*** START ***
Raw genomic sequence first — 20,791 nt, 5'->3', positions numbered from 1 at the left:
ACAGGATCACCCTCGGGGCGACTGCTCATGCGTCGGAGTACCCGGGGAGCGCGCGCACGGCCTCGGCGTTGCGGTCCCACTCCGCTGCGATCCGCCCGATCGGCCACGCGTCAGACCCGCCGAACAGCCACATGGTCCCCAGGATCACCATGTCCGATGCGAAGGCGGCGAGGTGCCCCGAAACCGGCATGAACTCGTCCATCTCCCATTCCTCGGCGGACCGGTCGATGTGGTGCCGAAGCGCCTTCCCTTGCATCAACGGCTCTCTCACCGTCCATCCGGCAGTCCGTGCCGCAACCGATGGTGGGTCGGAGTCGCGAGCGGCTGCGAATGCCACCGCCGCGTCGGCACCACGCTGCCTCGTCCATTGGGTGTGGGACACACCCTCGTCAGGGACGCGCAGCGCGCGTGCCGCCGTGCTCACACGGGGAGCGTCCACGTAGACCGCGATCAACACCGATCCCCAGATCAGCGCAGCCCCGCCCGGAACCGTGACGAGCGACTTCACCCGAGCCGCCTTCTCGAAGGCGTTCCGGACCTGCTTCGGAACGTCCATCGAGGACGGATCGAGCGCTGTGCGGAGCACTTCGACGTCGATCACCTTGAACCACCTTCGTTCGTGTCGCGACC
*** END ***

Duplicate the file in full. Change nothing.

Raw genomic sequence first — 20,791 nt, 5'->3', positions numbered from 1 at the left:
ACAGGATCACCCTCGGGGCGACTGCTCATGCGTCGGAGTACCCGGGGAGCGCGCGCACGGCCTCGGCGTTGCGGTCCCACTCCGCTGCGATCCGCCCGATCGGCCACGCGTCAGACCCGCCGAACAGCCACATGGTCCCCAGGATCACCATGTCCGATGCGAAGGCGGCGAGGTGCCCCGAAACCGGCATGAACTCGTCCATCTCCCATTCCTCGGCGGACCGGTCGATGTGGTGCCGAAGCGCCTTCCCTTGCATCAACGGCTCTCTCACCGTCCATCCGGCAGTCCGTGCCGCAACCGATGGTGGGTCGGAGTCGCGAGCGGCTGCGAATGCCACCGCCGCGTCGGCACCACGCTGCCTCGTCCATTGGGTGTGGGACACACCCTCGTCAGGGACGCGCAGCGCGCGTGCCGCCGTGCTCACACGGGGAGCGTCCACGTAGACCGCGATCAACACCGATCCCCAGATCAGCGCAGCCCCGCCCGGAACCGTGACGAGCGACTTCACCCGAGCCGCCTTCTCGAAGGCGTTCCGGACCTGCTTCGGAACGTCCATCGAGGACGGATCGAGCGCTGTGCGGAGCACTTCGACGTCGATCACCTTGAACCACCTTCGTTCGTGTCGCGACC